Getting to the Heart of the Matter
Understanding lipids and cellular health
Dr. Amir Ravandi dreams of a day when every heart cell is given a chance to survive during a heart attack.
The ideal scenario would look like this, according to Dr. Ravandi, Principal Investigator Cardiovascular Lipidomics, Institute of Cardiovascular Sciences: “Somebody comes in with a heart attack, after I have opened the artery with a stent, I’d get the drug that we came up with, inject it into the heart arteries, and say: ‘You know what? We’re protecting your heart cells.’ That would be the ultimate objective and that would allow the heart muscle to survive.
Thanks to the work of Dr. Ravandi and his colleagues, that dream is coming close to reality.
A new way to look at lipids
Dr. Ravandi’s primary focus is on what happens to lipids during a heart attack. Lipids, Dr. Ravandi explains, are fat molecules that form the wall of every cell in the human body.
“Lipids represent about 70% of our total blood volume. They are integral,” he says.
For the longest time it was assumed that the lipids were simply physical building blocks in our cells. Thanks to new technology developed over the past 15 years, scientists can now look at the lipids more closely during disease processes and acute events, like heart attacks. “The lipids can cause damage,” says Dr. Ravandi. “They can make cells behave differently.”
The ability to analyze lipid behaviour during diseases is one of the factors that enticed Dr. Ravandi to leave a leading institute in San Diego and set up shop at St. Boniface Hospital. The machine that does the heavy lifting is called a mass spectrometer, a $350,000 piece of equipment funded by St-Boniface Hospital Foundation.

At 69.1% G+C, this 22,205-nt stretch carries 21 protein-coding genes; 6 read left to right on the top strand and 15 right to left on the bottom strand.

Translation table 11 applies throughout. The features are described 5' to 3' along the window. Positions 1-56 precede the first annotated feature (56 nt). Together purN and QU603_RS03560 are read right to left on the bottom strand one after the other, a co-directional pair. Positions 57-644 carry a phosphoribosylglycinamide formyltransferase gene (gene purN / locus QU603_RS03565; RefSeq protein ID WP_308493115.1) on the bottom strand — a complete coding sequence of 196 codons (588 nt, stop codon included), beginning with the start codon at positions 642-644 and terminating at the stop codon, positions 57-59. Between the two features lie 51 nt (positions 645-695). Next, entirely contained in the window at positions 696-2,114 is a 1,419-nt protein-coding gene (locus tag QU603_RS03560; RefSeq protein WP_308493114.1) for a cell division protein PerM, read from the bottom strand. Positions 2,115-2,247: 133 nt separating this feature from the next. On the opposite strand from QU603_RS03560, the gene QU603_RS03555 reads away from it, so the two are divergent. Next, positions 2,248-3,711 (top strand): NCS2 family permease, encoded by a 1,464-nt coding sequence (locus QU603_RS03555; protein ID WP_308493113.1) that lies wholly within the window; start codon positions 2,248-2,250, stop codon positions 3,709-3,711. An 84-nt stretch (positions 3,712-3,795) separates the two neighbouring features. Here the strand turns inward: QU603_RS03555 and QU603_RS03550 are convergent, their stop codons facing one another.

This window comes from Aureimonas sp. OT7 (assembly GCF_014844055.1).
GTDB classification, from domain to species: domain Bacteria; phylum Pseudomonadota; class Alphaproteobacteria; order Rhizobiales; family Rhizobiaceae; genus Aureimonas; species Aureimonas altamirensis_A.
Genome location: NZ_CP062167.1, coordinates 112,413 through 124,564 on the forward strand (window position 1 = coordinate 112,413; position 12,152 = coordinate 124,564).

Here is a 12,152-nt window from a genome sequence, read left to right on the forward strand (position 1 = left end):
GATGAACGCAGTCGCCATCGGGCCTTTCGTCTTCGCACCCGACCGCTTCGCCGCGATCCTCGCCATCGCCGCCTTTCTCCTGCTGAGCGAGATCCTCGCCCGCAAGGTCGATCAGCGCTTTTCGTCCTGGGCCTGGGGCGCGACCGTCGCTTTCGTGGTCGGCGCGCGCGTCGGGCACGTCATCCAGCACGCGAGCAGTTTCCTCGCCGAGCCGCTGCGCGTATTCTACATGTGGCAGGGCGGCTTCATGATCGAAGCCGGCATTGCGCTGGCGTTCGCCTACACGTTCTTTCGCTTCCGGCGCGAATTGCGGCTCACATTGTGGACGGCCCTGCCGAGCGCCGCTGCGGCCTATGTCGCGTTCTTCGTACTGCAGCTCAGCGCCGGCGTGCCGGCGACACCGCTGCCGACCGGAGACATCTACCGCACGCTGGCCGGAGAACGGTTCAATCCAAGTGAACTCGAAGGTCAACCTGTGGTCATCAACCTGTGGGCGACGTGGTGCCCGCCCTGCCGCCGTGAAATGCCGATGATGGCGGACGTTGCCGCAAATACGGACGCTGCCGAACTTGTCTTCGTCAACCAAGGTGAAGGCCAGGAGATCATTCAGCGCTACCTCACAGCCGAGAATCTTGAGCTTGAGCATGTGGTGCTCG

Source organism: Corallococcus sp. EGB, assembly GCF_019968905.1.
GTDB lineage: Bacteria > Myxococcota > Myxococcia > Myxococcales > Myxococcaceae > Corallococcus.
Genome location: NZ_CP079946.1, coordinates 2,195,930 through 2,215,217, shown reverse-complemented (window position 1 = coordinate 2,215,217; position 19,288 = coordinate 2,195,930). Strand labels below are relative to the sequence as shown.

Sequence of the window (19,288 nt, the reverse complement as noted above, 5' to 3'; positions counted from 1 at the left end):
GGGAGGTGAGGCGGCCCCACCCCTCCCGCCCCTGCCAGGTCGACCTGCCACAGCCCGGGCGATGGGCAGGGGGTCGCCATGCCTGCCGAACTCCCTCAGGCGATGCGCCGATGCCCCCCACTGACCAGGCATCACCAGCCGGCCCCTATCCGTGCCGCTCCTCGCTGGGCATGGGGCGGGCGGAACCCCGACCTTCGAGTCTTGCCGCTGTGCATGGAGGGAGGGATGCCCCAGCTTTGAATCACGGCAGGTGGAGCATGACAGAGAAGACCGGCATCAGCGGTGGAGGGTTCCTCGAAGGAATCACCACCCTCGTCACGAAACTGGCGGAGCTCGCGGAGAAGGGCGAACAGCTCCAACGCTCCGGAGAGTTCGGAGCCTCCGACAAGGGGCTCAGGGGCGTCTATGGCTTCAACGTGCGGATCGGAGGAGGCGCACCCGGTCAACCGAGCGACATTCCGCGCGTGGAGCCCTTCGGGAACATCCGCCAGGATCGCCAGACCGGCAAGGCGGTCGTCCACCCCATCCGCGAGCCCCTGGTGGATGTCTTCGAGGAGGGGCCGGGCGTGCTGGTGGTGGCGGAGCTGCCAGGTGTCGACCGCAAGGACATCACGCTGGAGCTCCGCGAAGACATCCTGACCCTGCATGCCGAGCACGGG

“No need for transplants down the line or any further medications – the heart is safe. That will be the goal.”
The mass spectrometer, playfully dubbed “the beast” by the researchers, can identify, quantify, and track the lipids so that Dr. Ravandi can reach informed conclusions about damage to heart cells and the heart’s muscles.
The lab work is now starting to connect directly with St-Boniface Hospital’s patients.
“Our new phase of research is actually taking a look at patients who come in with heart attacks,” says Dr. Ravandi. “We’ve actually looked at their blood plasma and found that these particular molecules that we’re very interested in go up by 10-20-fold during a heart attack. We would not have been able to show that without the mass spectrometer. Again, we’re not just doing animal research or working on a tissue culture, but actually on humans. This is a real process that occurs every time somebody is having a heart attack.”
A combination for success
The opportunity to be in an environment where he could work simultaneously in the research lab and treat patients was another factor that attracted Dr. Ravandi to St. Boniface Hospital. The Hospital sees about 55,000 patients a year with heart-related issues, and houses one of Canada’s busiest cath labs with close to 6000 angiograms performed yearly. (a cath lab – that’s short for catheterization lab – is an examination room equipped to look at the heart arteries and to open then up with balloons and stents).
“Winnipeg offered the combination of allowing me to practice cardiology which I love to do while being able to do the kind of basic research that I wanted to do. That’s why I came to Winnipeg,” says Dr. Ravandi of the structure of St. Boniface Hospital. “Our questions are right across the street from us. I can easily go back and forth, to be able to ask the question within the hospital and hopefully answer it within the Research Centre. As a clinical scientist, that is absolutely key, to be able to be close to the place (where) the patients come in in dire need -hopefully we can help them- but if there are questions, there are basic research science labs that we can delve into that problem and understand what’s going on. For me, that is absolutely very key.”
For now, the research proceeds. Dr. Ravandi and his colleagues are optimistic that their current examination of lipids and cellular behaviour will result in the application of a reliable antibody that will limit the number of cells killed during a heart attack and preserve the heart muscle to the extent possible.
“Our goal is to preserve as much heart muscle as possible and…add another layer of protection for the patient coming in with a heart attack,” he says.
To learn more about Dr. Ravandi’s research visit: www.sbrc.ca/ravandi
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